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As a high-performance athlete, you’ve chosen a career where taking care of your body is your job. When you are training and competing full time, there are several physiological consequences that occur as a result of hard exercise. A sound recovery nutrition protocol will ensure you can optimize training adaptations and perform at 100% of your body’s potential for the next raining bout or in preparation for competition.

 

Physiological consequences of hard training The 4 R’s of recovery nutrition
Dehydration Rehydrate with fluids and electrolytes
Depletion of glycogen (carbohydrate stored in muscle and liver) Replenish muscle glycogen stores with carbohydrates
Breakdown of muscle Repair and regenerate muscle tissue with high-quality protein
Cell damage and inflammation Reinforce your immune system with nutritious, fresh foods (e.g., fruits, veggies, whole grains, fish, nuts, olive oil)

 

Key Considerations for Recovery Nutrition

  • How quickly you should refuel and how much you need depends on your training, intensity, volume, timing of next training bout and your body weight. This means your daily approach to recovery fueling may change throughout the week or season.
  • For hard training, research shows that timing is critical and refueling with the following nutrients will optimize recovery:
    • 1 gm of carbohydrate per kg of body weight (0.5 g of carb per 1 lb)
    • 15-20 gm of protein (high biological value from whey, found mainly in animal sources)
    • 24 oz (3 cups) fluid per pound of sweat lost from session
    • Electrolytes from a sport drink or some salty food
  • For moderate training, timing and balance of nutrients is also important, but less stringent. In easy training, recovery can occur through your next meal or a small post-training snack.
  • Successful recovery will only occur with proper planning! Think about your training sessions ahead of time, so you can plan and pack the appropriate fuels with you.

 

Recovery Nutrition Guidelines

 

Training Type

 

Nutrition Guidelines

Examples of Recovery Nutrition
Hard training

Characteristics:

·      Higher volume and/or intensity phases

·      Physical adaptation training (i.e., heavy lifting, altitude training)

·      Competition or simulated competition days

·      Multi-day training bouts

·      Refuel immediately after training

·      Ensure a minimum of 1 g/kg carbs, 15-20 g protein and fluids/electrolytes lost are replaced

·      Eat next meal within 1 hour of initial recovery fuel

·      Add a snack 1 hour later

·      Regular fueling and hydration throughout the day

·      Planning is essential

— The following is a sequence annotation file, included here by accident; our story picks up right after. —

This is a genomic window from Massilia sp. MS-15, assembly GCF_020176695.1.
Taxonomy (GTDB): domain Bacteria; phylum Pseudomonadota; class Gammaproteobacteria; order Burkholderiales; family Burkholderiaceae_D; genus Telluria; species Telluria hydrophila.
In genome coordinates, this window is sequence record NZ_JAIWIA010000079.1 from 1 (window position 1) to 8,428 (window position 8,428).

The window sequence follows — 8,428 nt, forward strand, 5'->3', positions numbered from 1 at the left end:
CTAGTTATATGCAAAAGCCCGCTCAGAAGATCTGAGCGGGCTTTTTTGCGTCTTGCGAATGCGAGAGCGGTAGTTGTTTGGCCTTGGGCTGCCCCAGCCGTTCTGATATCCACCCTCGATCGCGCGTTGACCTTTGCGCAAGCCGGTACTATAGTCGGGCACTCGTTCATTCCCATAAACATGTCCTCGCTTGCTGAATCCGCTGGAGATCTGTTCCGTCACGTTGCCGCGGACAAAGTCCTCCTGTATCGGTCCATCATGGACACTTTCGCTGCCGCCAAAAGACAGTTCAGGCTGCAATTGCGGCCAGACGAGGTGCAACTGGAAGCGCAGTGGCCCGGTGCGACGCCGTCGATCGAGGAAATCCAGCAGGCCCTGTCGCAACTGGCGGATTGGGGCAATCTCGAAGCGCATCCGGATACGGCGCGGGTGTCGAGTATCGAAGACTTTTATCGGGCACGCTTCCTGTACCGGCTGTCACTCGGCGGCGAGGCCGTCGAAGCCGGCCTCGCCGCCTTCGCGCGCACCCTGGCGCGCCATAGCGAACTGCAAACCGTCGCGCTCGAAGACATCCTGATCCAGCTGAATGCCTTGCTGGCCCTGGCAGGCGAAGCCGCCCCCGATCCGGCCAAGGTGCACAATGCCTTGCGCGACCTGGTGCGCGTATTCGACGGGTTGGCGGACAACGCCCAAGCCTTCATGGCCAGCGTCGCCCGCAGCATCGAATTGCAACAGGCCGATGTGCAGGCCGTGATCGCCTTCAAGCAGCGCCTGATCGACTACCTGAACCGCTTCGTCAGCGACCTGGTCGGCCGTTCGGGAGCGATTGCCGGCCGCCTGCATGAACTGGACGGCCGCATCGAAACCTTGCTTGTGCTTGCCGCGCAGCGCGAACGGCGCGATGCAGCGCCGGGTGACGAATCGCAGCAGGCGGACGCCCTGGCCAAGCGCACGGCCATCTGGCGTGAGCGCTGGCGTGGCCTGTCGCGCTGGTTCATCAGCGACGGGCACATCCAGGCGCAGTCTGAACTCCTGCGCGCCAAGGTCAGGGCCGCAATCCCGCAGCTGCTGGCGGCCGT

45-60 kg (110-132 lb)

·      16 oz chocolate milk + water

·      6 oz non-fat Greek yogurt + fresh fruit + water

·      Natural ingredient sport bar (fruit/nut) + glass of skim milk + water

·      Recovery mix (carb + protein mix)

70-80 kg (154-176 lb)

·      24 oz chocolate milk + water

·      Sports bar (45-50 g carb/15-20 g pro) + 16 oz sports drink

·      2×6 oz non-fat Greek fruit yogurt + 1 c fruit juice + water

·      Recovery mix + banana

90-100 kg (198-220 + lb)

·      24 oz chocolate milk + banana

·      Sports bar (50 g carb /15-20 g pro) + 24 oz sports drink

·      Recovery mix (aim for 90 g of carbs and 25 g of protein) + banana

 

 

Recovery Nutrition Guidelines

 

Training Type

 

Nutrition Guidelines

Examples of Recovery Nutrition
Moderate training

Characteristics:

·      Single session with training the next day

·      Maintenance of fitness / strength

·      Refuel within 30-60 m after training session

·      Balanced snack with carbs, protein and fluids

·      Eat next meal within 2 hours

·      Regular fueling and hydration in the day

·      8-16 oz chocolate milk

·      6 oz non-fat Greek yogurt + fruit + water

·      Natural ingredient sports bar (35-40 g carbs and 15-20 g pro) + water

·      PB&J + glass of milk

·      Recovery mix + water

·      8 oz of fruit and yogurt smoothie + water

Easy training

Characteristics:

·      One session in day, followed by a rest day

·      Recovery day

·      Athlete in a weight loss phase

·      Timing is less critical, but be sure to refuel within 1-2 hours following exercise

·      Top off glycogen storage with a small, high-carb snack or having your next core meal

·      Water followed by core meal

·      8 oz PowerAde

·      Fresh fruit + water

·      Fruit leather snack + water

·      4 oz fruit juice + water

·      4-8 oz chocolate milk or soy + water

·      Plain Greek yogurt + water

 

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Rob Skinner, MS, RD, CSSD, CSCS is the Sports Dietitian with Acrobat and Combat Sports at the United State Olympic Training Center in Colorado Springs, Colorado. For more information from the US Olympic Training Center, go to http://coachrey.com/volleyball-blog/wp-content/uploads/2014/04/USOC-Nutrition-Guide.pdf

 

 

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